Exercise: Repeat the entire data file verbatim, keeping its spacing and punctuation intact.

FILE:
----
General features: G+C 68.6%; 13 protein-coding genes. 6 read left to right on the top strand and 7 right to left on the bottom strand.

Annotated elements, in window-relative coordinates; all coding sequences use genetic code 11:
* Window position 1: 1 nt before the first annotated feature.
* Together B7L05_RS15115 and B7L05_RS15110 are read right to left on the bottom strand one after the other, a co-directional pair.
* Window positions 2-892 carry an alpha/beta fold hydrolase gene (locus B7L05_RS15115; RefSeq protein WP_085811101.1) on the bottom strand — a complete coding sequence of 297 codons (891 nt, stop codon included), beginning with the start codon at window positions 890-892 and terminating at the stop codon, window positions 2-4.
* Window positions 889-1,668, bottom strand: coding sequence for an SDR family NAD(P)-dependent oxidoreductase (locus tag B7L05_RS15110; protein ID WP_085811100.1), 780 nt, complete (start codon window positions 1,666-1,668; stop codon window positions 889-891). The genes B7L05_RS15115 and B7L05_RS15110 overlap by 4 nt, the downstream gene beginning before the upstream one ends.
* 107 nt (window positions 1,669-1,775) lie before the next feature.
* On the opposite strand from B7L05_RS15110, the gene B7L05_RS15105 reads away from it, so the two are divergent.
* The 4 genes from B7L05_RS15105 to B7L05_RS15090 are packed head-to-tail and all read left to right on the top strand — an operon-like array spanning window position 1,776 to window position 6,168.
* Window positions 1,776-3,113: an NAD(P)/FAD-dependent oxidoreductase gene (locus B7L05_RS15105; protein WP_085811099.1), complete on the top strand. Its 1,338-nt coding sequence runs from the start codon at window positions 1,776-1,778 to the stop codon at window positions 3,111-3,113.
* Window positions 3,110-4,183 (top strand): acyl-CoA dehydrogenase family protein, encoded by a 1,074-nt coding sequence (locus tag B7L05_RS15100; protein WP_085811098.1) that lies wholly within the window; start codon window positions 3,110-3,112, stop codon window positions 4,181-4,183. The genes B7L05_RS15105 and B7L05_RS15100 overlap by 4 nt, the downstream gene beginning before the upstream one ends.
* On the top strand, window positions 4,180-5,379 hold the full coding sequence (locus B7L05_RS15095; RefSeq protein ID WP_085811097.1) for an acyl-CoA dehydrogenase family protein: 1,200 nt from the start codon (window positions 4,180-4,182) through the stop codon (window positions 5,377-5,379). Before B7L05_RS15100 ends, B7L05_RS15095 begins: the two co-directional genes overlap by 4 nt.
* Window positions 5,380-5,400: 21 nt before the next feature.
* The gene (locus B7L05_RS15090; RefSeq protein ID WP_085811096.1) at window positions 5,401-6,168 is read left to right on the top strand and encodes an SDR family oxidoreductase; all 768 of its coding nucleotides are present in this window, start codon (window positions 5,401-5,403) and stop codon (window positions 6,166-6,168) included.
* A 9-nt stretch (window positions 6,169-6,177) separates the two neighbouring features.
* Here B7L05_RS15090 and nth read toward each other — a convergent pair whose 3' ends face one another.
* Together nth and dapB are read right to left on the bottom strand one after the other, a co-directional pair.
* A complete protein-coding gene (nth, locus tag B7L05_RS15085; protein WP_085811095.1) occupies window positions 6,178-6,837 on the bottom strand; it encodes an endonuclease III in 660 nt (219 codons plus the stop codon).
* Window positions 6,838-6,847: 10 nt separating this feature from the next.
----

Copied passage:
General features: G+C 68.6%; 13 protein-coding genes. 6 read left to right on the top strand and 7 right to left on the bottom strand.

Annotated elements, in window-relative coordinates; all coding sequences use genetic code 11:
* Window position 1: 1 nt before the first annotated feature.
* Together B7L05_RS15115 and B7L05_RS15110 are read right to left on the bottom strand one after the other, a co-directional pair.
* Window positions 2-892 carry an alpha/beta fold hydrolase gene (locus B7L05_RS15115; RefSeq protein WP_085811101.1) on the bottom strand — a complete coding sequence of 297 codons (891 nt, stop codon included), beginning with the start codon at window positions 890-892 and terminating at the stop codon, window positions 2-4.
* Window positions 889-1,668, bottom strand: coding sequence for an SDR family NAD(P)-dependent oxidoreductase (locus tag B7L05_RS15110; protein ID WP_085811100.1), 780 nt, complete (start codon window positions 1,666-1,668; stop codon window positions 889-891). The genes B7L05_RS15115 and B7L05_RS15110 overlap by 4 nt, the downstream gene beginning before the upstream one ends.
* 107 nt (window positions 1,669-1,775) lie before the next feature.
* On the opposite strand from B7L05_RS15110, the gene B7L05_RS15105 reads away from it, so the two are divergent.
* The 4 genes from B7L05_RS15105 to B7L05_RS15090 are packed head-to-tail and all read left to right on the top strand — an operon-like array spanning window position 1,776 to window position 6,168.
* Window positions 1,776-3,113: an NAD(P)/FAD-dependent oxidoreductase gene (locus B7L05_RS15105; protein WP_085811099.1), complete on the top strand. Its 1,338-nt coding sequence runs from the start codon at window positions 1,776-1,778 to the stop codon at window positions 3,111-3,113.
* Window positions 3,110-4,183 (top strand): acyl-CoA dehydrogenase family protein, encoded by a 1,074-nt coding sequence (locus tag B7L05_RS15100; protein WP_085811098.1) that lies wholly within the window; start codon window positions 3,110-3,112, stop codon window positions 4,181-4,183. The genes B7L05_RS15105 and B7L05_RS15100 overlap by 4 nt, the downstream gene beginning before the upstream one ends.
* On the top strand, window positions 4,180-5,379 hold the full coding sequence (locus B7L05_RS15095; RefSeq protein ID WP_085811097.1) for an acyl-CoA dehydrogenase family protein: 1,200 nt from the start codon (window positions 4,180-4,182) through the stop codon (window positions 5,377-5,379). Before B7L05_RS15100 ends, B7L05_RS15095 begins: the two co-directional genes overlap by 4 nt.
* Window positions 5,380-5,400: 21 nt before the next feature.
* The gene (locus B7L05_RS15090; RefSeq protein ID WP_085811096.1) at window positions 5,401-6,168 is read left to right on the top strand and encodes an SDR family oxidoreductase; all 768 of its coding nucleotides are present in this window, start codon (window positions 5,401-5,403) and stop codon (window positions 6,166-6,168) included.
* A 9-nt stretch (window positions 6,169-6,177) separates the two neighbouring features.
* Here B7L05_RS15090 and nth read toward each other — a convergent pair whose 3' ends face one another.
* Together nth and dapB are read right to left on the bottom strand one after the other, a co-directional pair.
* A complete protein-coding gene (nth, locus tag B7L05_RS15085; protein WP_085811095.1) occupies window positions 6,178-6,837 on the bottom strand; it encodes an endonuclease III in 660 nt (219 codons plus the stop codon).
* Window positions 6,838-6,847: 10 nt separating this feature from the next.